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When is a time-delay system stable and stabilizable?

A time-delay system may or may not be stable for different periods of delay, and further, may or may not be stabilized via feedback. When will then a delay system be stable or unstable, and for what intervals of delay? What will be the largest range of delay that a feedback system can tolerate? Fundamental questions of this kind have long eluded engineers and mathematicians alike, yet ceaselessly invite new thoughts and solutions. In this talk I shall present an analytical tool that answers to these questions, seeking to provide exact and efficient computational solutions to stability and stabilization problems of time-delay systems, and additionally to a number of other similar control problems, which all share the same nature that the system under consideration depends on a continuously varying parameter. The approach consists of the development of eigenvalue perturbation series and intrinsic delay bounds for stabilization. The former seeks to characterize the analytical and asymptotic properties of eigenvalues of matrix functions or operators. When applied to stability problems, the essential issue dwells on the asymptotic behavior of the critical eigenvalues on the imaginary axis, that is, on how the imaginary eigenvalues may vary with respect to the varying parameter. This behavior determines whether the imaginary eigenvalues cross from one half plane into another, and hence plays a critical role in determining the stability of such systems. The latter characterizes analytically the largest range of delay for which a system can be stabilized by a feedback controller. These results depart from the currently pervasive, typically conservative LMI conditions, and yet are conceptually appealing and computationally efficient, requiring only the solution of a generalized eigenvalue problem.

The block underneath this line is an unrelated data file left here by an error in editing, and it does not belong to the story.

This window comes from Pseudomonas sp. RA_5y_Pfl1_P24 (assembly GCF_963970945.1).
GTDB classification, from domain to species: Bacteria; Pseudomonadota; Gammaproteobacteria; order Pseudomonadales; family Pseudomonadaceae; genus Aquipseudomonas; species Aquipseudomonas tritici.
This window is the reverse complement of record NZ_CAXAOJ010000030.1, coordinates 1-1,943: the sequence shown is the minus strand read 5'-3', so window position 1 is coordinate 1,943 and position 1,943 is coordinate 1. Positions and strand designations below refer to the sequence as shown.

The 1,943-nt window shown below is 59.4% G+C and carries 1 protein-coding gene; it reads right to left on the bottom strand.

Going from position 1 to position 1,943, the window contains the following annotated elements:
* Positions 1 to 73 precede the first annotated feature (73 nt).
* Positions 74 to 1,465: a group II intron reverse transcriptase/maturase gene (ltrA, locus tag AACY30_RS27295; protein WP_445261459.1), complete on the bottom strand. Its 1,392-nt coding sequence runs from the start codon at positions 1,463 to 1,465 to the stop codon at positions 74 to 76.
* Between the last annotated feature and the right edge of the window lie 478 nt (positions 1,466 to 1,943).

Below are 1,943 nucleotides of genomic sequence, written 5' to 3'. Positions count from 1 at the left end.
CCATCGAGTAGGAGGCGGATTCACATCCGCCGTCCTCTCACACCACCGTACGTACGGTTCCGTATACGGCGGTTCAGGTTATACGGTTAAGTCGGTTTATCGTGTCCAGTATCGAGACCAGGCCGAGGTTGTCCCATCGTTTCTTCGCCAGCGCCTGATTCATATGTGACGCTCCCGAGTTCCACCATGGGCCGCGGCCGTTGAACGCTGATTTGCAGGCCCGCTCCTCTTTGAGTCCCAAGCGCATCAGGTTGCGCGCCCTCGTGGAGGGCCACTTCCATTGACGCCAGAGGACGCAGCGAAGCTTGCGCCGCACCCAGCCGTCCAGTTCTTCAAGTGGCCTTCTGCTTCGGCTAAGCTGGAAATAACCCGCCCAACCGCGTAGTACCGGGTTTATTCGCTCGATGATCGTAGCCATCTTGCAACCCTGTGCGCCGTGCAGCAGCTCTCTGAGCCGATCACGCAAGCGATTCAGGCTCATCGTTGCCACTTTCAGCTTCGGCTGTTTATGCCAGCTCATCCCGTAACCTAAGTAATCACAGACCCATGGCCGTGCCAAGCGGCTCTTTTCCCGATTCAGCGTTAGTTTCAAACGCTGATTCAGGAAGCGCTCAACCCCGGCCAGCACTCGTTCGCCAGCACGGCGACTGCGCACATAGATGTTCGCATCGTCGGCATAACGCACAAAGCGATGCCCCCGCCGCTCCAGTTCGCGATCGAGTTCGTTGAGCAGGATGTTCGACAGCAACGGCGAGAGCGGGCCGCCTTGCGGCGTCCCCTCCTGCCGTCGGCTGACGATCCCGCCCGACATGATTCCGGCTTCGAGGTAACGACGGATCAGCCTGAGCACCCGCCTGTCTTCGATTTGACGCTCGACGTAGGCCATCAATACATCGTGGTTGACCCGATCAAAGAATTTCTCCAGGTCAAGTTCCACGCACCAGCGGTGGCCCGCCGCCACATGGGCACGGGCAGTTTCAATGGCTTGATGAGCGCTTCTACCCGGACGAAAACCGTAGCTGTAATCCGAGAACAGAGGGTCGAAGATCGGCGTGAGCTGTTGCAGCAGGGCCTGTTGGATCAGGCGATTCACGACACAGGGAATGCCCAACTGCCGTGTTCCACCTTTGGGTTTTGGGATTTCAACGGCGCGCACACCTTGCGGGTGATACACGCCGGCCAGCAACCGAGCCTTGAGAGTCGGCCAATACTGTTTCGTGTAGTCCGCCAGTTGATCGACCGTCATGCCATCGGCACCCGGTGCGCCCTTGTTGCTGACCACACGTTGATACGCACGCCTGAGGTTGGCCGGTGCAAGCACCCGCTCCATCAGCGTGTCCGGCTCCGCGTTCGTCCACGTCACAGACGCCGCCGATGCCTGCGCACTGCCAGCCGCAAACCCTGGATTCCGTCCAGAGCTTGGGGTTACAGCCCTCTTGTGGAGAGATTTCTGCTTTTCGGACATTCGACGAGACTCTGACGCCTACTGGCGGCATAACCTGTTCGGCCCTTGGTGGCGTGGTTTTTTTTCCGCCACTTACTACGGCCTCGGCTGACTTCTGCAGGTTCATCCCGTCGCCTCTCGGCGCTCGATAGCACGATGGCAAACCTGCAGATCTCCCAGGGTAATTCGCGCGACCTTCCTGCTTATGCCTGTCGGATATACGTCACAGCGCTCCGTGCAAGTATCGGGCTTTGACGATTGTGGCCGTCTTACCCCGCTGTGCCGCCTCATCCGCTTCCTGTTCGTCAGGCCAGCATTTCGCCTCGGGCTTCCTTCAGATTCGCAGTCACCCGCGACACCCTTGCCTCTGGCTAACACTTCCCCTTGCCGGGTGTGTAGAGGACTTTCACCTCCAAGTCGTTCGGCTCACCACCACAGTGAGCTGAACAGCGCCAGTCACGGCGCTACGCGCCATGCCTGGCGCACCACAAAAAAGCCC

Type of Seminar:
IfA Seminar
Prof. Jie Chen
Department of Electronic Engineering, City University of Hong Kong, Hong Kong, China
Sep 24, 2012   17:15

ETZ E 8, Gloriastr. 35
Contact Person:

Prof. Roy Smith
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Biographical Sketch:
Jie Chen teaches in the field of systems and control, and signal processing. He received the B.S. degree in aerospace engineering from Northwestern Polytechnic University, Xian, China in 1982, the M.S.E. degree in electrical engineering, the M.A. degree in mathematics, and the Ph.D. degree in electrical engineering, all from The University of Michigan, Ann Arbor, Michigan, in 1985, 1987, and 1990, respectively. From 1990 to 1993, he was with School of Aerospace Engineering and School of Electrical and Computer Engineering at Georgia Institute of Technology, Atlanta, Georgia. He joined University of California, Riverside, California in 1994, where he has been a Professor since 1999, and served as Chair for the Department of Electrical Engineering from 2001 to 2006. While on leave from University of California, he currently holds the appointment of Chair Professor of Electronic Engineering at City University of Hong Kong, Hong Kong, China. He has also held a number of guest positions and visiting appointments with institutions in Australia, China, and Japan. His main research interests are in the areas of linear multivariable systems theory, system identification, robust control, optimization, networked control, and multi-agent systems. He is the author of two books, respectively, (with G. Gu) Control-Oriented System Identification: An H-infinity Approach (Wiley-Interscience, 2000), and (with K. Gu and V.L. Kharitonov) Stability of Time-Delay Systems (Birkhauser, 2003). An elected Fellow of IEEE, Fellow of AAAS, Fellow of IFAC and a Yangtze Scholar/Chair Professor of China, Dr. Chen was a recipient of 1996 US National Science Foundation CAREER Award, 2004 SICE International Award, and 2006 Natural Science Foundation of China Outstanding Overseas Young Scholar Award. He served on a number of journal editorial boards, as an Associate Editor and a Guest Editor for the IEEE Transactions on Automatic Control, a Guest Editor for IEEE Control Systems Magazine, and the founding Editor-in-Chief for Journal of Control Science and Engineering. He is currently an Associate Editor for Automatica.